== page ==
Evolution of the skillset requirement in our space has been rapid, and keeping your knowledge up to date is a considerable challenge for independent hoteliers. Trying to stay in control is just one reason why hoteliers need to partner with reliable external expertise, such as Bookassist, who can leverage economy of scale across hundreds of clients in multiple markets to keep hotel clients abreast of critical emerging trends and technologies.

Independent hotels today may have access to an array of technology tools and know-how to successfully compete with OTAs and third party booking providers in order to build their direct booking business. But whether they can optimise their use as part of a coherent and effective strategy is the real challenge. (This issue was discussed in detail at the recent Phocuswright Europe Executive Round Table on the Complex World of the Independent Hotel.)


Booking.com removing email addresses from customer data

By Des O'Mahony | On Mon, May 04, 2015

Across our European markets, we’re noticing that Priceline’s Booking.com is implementing changes in the customer data that hotels are receiving.

In France in early April, an email was received by all hotels citing potential “threat posed by online criminals” as the reason to stop making customer emails available to hotels. The same has occurred in the Czech market this week and is sure to continue in all markets. To quote the email:

As of this week, guest email addresses will be made anonymous in order to provide an extra level of security. Your email address will also be protected in the same way. You can continue to send and receive emails to and from guests as you normally would. The only difference is that your identity, as well as that of your guests, will be additionally protected.

While it is obviously in everyone’s interest to enhance security online, the value of guest data to hotels is something that will take a big hit as this rolls out, requiring additional work by hotels to now capture that data from their guests, while booking of course can retain that data. Many hotels have already expressed frustration at the move and see no additional security advantage in it.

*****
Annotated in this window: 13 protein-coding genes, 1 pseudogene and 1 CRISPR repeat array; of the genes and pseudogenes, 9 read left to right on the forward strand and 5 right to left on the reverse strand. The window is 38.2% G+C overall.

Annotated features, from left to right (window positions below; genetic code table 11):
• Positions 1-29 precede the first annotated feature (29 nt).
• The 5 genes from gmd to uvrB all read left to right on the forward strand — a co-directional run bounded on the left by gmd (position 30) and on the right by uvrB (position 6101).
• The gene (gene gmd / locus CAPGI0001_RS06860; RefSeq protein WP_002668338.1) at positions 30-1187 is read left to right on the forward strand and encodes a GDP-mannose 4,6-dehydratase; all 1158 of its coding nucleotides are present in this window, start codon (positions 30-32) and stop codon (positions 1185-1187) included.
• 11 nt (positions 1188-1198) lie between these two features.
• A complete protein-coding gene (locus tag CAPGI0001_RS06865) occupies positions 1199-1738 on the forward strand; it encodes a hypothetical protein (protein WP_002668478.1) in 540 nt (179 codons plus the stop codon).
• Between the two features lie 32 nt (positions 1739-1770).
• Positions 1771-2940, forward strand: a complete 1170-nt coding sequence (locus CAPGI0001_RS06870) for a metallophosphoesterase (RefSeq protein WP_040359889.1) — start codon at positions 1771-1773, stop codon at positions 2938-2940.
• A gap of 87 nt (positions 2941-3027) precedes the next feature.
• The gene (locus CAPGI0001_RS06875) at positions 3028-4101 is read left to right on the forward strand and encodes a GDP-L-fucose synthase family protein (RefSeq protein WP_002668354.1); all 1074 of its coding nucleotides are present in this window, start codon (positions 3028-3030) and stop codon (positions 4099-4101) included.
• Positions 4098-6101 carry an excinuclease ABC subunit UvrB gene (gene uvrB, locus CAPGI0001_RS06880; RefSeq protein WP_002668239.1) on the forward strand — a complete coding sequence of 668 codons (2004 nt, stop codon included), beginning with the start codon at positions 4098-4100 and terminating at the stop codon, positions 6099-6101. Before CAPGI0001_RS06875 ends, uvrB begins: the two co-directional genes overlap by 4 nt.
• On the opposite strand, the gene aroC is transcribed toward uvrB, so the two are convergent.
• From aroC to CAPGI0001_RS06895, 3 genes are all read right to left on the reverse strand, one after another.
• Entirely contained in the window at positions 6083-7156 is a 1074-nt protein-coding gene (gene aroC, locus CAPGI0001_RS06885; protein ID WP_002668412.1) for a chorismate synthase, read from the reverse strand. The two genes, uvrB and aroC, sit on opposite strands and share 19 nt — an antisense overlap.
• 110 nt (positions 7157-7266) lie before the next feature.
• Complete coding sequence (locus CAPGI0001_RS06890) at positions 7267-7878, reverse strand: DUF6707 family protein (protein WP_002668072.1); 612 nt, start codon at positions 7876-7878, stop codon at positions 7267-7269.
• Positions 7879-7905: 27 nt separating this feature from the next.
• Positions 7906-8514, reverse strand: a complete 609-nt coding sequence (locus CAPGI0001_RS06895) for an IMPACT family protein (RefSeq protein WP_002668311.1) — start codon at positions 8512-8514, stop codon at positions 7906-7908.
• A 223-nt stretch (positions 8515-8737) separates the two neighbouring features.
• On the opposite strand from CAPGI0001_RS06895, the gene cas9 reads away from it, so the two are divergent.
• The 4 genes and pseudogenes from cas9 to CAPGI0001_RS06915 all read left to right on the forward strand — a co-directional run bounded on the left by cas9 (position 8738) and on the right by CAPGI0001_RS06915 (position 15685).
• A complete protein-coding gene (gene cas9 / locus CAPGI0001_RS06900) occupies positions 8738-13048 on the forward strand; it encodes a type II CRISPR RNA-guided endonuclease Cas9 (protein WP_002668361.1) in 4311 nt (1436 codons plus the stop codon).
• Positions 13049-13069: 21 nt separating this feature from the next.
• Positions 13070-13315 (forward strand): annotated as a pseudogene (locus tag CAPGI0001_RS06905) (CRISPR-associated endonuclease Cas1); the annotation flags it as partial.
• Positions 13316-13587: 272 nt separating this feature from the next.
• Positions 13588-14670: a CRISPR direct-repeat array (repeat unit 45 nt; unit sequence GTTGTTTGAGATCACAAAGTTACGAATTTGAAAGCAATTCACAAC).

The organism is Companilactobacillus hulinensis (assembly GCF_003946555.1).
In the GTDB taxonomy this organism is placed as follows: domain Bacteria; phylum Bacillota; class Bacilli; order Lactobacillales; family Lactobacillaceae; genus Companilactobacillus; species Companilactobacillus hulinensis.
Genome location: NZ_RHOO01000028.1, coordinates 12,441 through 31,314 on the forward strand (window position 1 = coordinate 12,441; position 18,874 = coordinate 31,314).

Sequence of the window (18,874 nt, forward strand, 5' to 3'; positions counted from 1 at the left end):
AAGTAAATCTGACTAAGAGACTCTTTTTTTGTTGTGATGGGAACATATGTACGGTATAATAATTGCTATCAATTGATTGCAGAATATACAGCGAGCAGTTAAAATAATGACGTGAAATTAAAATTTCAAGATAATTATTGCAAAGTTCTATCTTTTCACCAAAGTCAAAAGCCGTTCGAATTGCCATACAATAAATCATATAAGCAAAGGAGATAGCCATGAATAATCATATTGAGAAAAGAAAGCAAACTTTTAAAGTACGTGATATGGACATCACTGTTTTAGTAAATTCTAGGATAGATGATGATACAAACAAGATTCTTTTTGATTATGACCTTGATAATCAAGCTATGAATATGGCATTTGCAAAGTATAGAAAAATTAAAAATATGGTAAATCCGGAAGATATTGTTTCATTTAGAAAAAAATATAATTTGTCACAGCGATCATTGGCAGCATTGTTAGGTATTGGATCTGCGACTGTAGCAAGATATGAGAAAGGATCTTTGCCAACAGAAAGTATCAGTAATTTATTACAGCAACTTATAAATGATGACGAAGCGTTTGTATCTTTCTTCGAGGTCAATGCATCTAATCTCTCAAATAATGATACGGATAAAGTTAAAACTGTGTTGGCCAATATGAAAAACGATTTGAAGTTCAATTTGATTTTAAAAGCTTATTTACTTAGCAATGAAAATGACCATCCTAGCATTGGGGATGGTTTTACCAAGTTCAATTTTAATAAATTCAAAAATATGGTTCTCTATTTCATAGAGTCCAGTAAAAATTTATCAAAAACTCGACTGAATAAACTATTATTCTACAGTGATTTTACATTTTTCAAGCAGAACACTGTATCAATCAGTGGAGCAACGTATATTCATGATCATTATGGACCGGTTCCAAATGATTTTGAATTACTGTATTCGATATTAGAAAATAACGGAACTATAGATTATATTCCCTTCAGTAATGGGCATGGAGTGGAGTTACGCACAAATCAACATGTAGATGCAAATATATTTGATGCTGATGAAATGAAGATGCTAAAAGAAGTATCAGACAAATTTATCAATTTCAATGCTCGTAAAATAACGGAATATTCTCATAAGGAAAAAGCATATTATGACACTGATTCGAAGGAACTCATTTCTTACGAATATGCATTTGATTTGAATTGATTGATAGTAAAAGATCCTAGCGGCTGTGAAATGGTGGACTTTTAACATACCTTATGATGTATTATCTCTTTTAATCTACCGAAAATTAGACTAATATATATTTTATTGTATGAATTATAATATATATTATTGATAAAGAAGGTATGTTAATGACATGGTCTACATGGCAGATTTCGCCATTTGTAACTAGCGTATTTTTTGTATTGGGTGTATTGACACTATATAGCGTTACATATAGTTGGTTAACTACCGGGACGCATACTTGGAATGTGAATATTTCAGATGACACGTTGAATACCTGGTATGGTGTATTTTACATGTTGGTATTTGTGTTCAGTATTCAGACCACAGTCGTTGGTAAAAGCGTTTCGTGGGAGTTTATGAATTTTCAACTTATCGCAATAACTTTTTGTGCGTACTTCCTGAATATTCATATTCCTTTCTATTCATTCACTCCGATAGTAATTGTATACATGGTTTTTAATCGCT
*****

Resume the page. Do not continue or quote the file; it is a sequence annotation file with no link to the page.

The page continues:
It will be interesting to see if the hotel community reacts in any way or just accepts the reduction in information quality.


Google’s Mobile Update

By Des O'Mahony | On Sun, April 19, 2015

Google begins rolling out a mobile friendly search algorithm update on April 21, and expects to take a few weeks to complete the change. The purpose of the change is targeted at the fast-growing cohort of mobile users who use Google search and will highlight those sites in search results which are optimised for mobile viewing. A simple example is shown below, where Google is now inserting the “Mobile-friendly” tag into the page description of search results, in this case a Bookassist-designed hotel website with an optimised webapp.

While having the “Mobile-friendly” tag on search results for your website may or may not influence the searcher’s opinion on whether to access your information or not, the real issue is that over time those sites that are not mobile optimised will begin to drop in mobile search results. Given that, for many searches, Google local information already takes up half the screen, it’s not wise to allow your site result to drop any further than first or second position.

Also, there are no different degrees of friendliness - either your site is deemed to be mobile friendly or not by Google and you can’t influence that decision other than to meet their criteria.

You can check if your website is considered mobile friendly at this address:
https://www.google.com/webmasters/tools/mobile-friendly/

Note that ALL Bookassist-built responsive sites and mobile webapps are classified as “Mobile-friendly” by Google’s new search algorithm.

webapp, mobile, google

​The Decision Matrix For Online Booking

By Des O’Mahony & Bernhard Boehm | On Sat, February 21, 2015